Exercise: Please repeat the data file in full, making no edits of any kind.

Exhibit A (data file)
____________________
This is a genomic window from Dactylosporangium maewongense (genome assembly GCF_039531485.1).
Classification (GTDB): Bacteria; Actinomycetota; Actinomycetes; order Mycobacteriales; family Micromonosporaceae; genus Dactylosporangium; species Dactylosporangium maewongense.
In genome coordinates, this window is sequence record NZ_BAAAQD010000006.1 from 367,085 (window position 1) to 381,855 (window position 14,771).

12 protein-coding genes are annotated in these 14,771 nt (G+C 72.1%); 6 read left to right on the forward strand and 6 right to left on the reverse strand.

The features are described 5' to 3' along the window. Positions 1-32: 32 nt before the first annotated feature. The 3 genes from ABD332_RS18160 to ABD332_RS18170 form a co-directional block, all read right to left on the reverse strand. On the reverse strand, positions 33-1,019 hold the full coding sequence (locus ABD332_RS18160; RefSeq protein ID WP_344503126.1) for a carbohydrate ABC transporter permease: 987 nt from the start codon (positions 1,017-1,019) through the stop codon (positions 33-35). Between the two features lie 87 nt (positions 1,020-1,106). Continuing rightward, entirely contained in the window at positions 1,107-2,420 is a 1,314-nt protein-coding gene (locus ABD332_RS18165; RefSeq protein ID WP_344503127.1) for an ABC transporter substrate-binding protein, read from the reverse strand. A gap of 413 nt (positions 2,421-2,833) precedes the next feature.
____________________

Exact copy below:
This is a genomic window from Dactylosporangium maewongense (genome assembly GCF_039531485.1).
Classification (GTDB): Bacteria; Actinomycetota; Actinomycetes; order Mycobacteriales; family Micromonosporaceae; genus Dactylosporangium; species Dactylosporangium maewongense.
In genome coordinates, this window is sequence record NZ_BAAAQD010000006.1 from 367,085 (window position 1) to 381,855 (window position 14,771).

12 protein-coding genes are annotated in these 14,771 nt (G+C 72.1%); 6 read left to right on the forward strand and 6 right to left on the reverse strand.

The features are described 5' to 3' along the window. Positions 1-32: 32 nt before the first annotated feature. The 3 genes from ABD332_RS18160 to ABD332_RS18170 form a co-directional block, all read right to left on the reverse strand. On the reverse strand, positions 33-1,019 hold the full coding sequence (locus ABD332_RS18160; RefSeq protein ID WP_344503126.1) for a carbohydrate ABC transporter permease: 987 nt from the start codon (positions 1,017-1,019) through the stop codon (positions 33-35). Between the two features lie 87 nt (positions 1,020-1,106). Continuing rightward, entirely contained in the window at positions 1,107-2,420 is a 1,314-nt protein-coding gene (locus ABD332_RS18165; RefSeq protein ID WP_344503127.1) for an ABC transporter substrate-binding protein, read from the reverse strand. A gap of 413 nt (positions 2,421-2,833) precedes the next feature.